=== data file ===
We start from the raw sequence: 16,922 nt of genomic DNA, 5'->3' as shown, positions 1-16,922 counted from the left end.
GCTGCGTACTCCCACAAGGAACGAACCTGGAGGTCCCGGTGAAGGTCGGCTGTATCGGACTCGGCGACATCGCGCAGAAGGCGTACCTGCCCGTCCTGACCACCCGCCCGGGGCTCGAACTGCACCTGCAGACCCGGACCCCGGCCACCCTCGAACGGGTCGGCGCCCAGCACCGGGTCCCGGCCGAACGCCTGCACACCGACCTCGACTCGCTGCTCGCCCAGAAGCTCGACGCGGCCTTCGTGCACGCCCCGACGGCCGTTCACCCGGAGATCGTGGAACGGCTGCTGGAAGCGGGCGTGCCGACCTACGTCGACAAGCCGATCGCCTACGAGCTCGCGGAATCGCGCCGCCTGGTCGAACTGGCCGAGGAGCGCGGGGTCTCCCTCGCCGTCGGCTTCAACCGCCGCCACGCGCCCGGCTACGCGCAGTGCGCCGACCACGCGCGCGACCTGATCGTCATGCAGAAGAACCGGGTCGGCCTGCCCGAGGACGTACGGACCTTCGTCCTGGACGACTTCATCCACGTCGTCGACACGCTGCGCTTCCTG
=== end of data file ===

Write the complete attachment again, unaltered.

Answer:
We start from the raw sequence: 16,922 nt of genomic DNA, 5'->3' as shown, positions 1-16,922 counted from the left end.
GCTGCGTACTCCCACAAGGAACGAACCTGGAGGTCCCGGTGAAGGTCGGCTGTATCGGACTCGGCGACATCGCGCAGAAGGCGTACCTGCCCGTCCTGACCACCCGCCCGGGGCTCGAACTGCACCTGCAGACCCGGACCCCGGCCACCCTCGAACGGGTCGGCGCCCAGCACCGGGTCCCGGCCGAACGCCTGCACACCGACCTCGACTCGCTGCTCGCCCAGAAGCTCGACGCGGCCTTCGTGCACGCCCCGACGGCCGTTCACCCGGAGATCGTGGAACGGCTGCTGGAAGCGGGCGTGCCGACCTACGTCGACAAGCCGATCGCCTACGAGCTCGCGGAATCGCGCCGCCTGGTCGAACTGGCCGAGGAGCGCGGGGTCTCCCTCGCCGTCGGCTTCAACCGCCGCCACGCGCCCGGCTACGCGCAGTGCGCCGACCACGCGCGCGACCTGATCGTCATGCAGAAGAACCGGGTCGGCCTGCCCGAGGACGTACGGACCTTCGTCCTGGACGACTTCATCCACGTCGTCGACACGCTGCGCTTCCTG